Monday, April 20, 2015

Beijing Part III: The Temple of Heaven and Exploring the City

We got an early start on our third day in Beijing, as we wanted to try to beat some of the crazy crowds we experienced the previous day at the Forbidden City.  Our first stop on this morning was to visit the Temple of Heaven.  The Temple of Heaven dates back to the early 1400s, and is one of China's iconic sites.  We left our hostel by 8 AM to make our way to the temple, at which point it was surprise, surprise....freezing outside.  There was actually a decent amount of snow still on the ground out by the temple when we arrived, which I'll admit was pretty beautiful.

Luckily, it seemed like we succeeded in beating the crazy crowds, which was a nice change from our experience the day before.  The temple itself was really beautiful and like many of the other temples I've seen, much more impressive in person than in pictures.










While we were walking around and taking pictures, a Chinese man came over and asked to take a picture with us (an all too familiar occurrence as a westerner in Asia), and afterwards he was trying to tell us something, but we couldn't understand what it was.  A few minutes later someone who spoke English told us that there was some kind of show going on soon and we had to move to the sides to clear way for the performance.

We moved to the sides and waited to see what was happening.  Then we waited some more...and some more.  Apparently "soon" wasn't really soon by out standards, and as the crowd got huge naturally the pushing began, which didn't make us too happy considering we were absolutely frozen by this point and getting a little cranky on account of our discomfort. 

Finally, the show began and there were tons of people who marched in with traditional Chinese clothes and flags.  After everyone marched in, different groups came to the center and did some sort of performance. It was interesting to see, but it was pretty long and repetitive and we had absolutely no idea what it all represented. 












By the time the performance ended, we were beyond frozen and it actually hurt my joints just to start walking again. Our number one mission was to find someplace warm and FAST.  Luckily, we saw a little bakery across the street and we were lucky to get there before the rush of people came in. We got some coffee and really delicious bread and sat in the warmth for a while while figuring out what was next.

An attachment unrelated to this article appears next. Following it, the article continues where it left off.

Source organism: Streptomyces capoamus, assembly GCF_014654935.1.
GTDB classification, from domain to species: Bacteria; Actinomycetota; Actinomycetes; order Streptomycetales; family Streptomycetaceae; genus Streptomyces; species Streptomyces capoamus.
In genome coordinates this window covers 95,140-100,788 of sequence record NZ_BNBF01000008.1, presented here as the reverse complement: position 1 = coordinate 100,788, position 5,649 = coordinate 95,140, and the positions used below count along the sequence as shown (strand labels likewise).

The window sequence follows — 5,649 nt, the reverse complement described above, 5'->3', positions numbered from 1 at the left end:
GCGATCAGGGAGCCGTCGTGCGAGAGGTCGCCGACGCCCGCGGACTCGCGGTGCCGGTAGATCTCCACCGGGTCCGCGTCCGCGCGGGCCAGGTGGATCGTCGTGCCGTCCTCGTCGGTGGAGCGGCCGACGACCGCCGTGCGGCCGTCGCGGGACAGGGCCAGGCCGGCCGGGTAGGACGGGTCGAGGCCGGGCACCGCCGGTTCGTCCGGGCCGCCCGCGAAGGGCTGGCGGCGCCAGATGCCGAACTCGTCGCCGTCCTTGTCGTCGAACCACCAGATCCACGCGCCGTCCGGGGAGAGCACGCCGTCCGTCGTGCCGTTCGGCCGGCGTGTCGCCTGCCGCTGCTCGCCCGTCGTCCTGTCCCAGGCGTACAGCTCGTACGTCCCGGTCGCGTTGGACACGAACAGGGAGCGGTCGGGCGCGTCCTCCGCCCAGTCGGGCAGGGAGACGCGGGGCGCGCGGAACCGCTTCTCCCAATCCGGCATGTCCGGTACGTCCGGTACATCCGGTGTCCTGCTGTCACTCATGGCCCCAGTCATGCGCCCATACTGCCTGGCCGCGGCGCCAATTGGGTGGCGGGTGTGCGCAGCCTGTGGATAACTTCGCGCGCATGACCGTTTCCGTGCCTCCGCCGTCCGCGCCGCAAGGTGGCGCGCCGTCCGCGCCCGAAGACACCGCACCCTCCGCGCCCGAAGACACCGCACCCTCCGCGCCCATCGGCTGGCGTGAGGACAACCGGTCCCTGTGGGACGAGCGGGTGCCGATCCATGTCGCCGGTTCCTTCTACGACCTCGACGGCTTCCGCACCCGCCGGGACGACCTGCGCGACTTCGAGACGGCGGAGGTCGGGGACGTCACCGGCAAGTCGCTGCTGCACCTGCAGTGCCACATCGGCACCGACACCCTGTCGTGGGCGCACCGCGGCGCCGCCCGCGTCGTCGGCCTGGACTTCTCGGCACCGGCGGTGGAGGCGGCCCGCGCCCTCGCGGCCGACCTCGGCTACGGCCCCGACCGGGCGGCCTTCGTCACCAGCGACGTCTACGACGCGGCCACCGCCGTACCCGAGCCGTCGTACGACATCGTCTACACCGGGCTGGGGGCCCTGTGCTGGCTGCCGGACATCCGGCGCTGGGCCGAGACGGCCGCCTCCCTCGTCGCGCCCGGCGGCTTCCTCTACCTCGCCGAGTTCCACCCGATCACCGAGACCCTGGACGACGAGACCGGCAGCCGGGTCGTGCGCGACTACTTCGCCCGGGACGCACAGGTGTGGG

After defrosting a bit and getting some food we were in much better spirits and decided to head over to Yuanmingyuan Park because there was a festival going on for the Lunar New Year.  There were red lanterns everywhere and of course, lots of food stands.  While we didn't eat anything, we did enjoy walking around the park. 

















After we finished at the park we decided to go back to the hostel to figure out our plan for the rest of the night (and to use a clean bathroom...we had already had two more extremely traumatic experiences this day).  We got something to eat and decided to head Wangfujing Street to do some souvenir shopping. 

One of the streets in this area sells all kinds of food....seriously, ALL kinds of food, including seahorses and scorpions.

Yep, those are seahorses.



Yummmm!
We walked around for a while, but it was freezing and it was really crowded (noticing a theme here?)  We also weren't so successful in our souvenir shopping, so we decided to go back over to the huge mall located just across the street. The mall had tons of western stores and as we walked around Jen and I mentioned how it kind of felt like we were just back home--apart from the Lunar New Year decorations that were everywhere.



  


We decided to eat at a restaurant in the mall and had some very delicious dim sum for dinner.  We walked around for a bit more before decided to go back into the cold to make the trip back to our hostel.

The area around the mall.


We finally made it back to our hostel and our warm room to pack up our stuff for our early flight the next morning. Although our second day in Beijing had been a little rough, we had a much better time on our third day, and felt satisfied that we could leave China on a pretty positive note.  

1 comment:

  1. Hi Sarah,
    I have enjoyed looking through your blog posts. I am a teacher in South Carolina working on my doctorate and selected South Korea for a educational comparative project. I would love to be able to ask you some questions about your teaching experiences in the US compared to your experiences in South Korea. Let me know if you can find the time. I would really appreciate your insight and feel like I have already learned a lot from reading your blog.
    Shelly

    ReplyDelete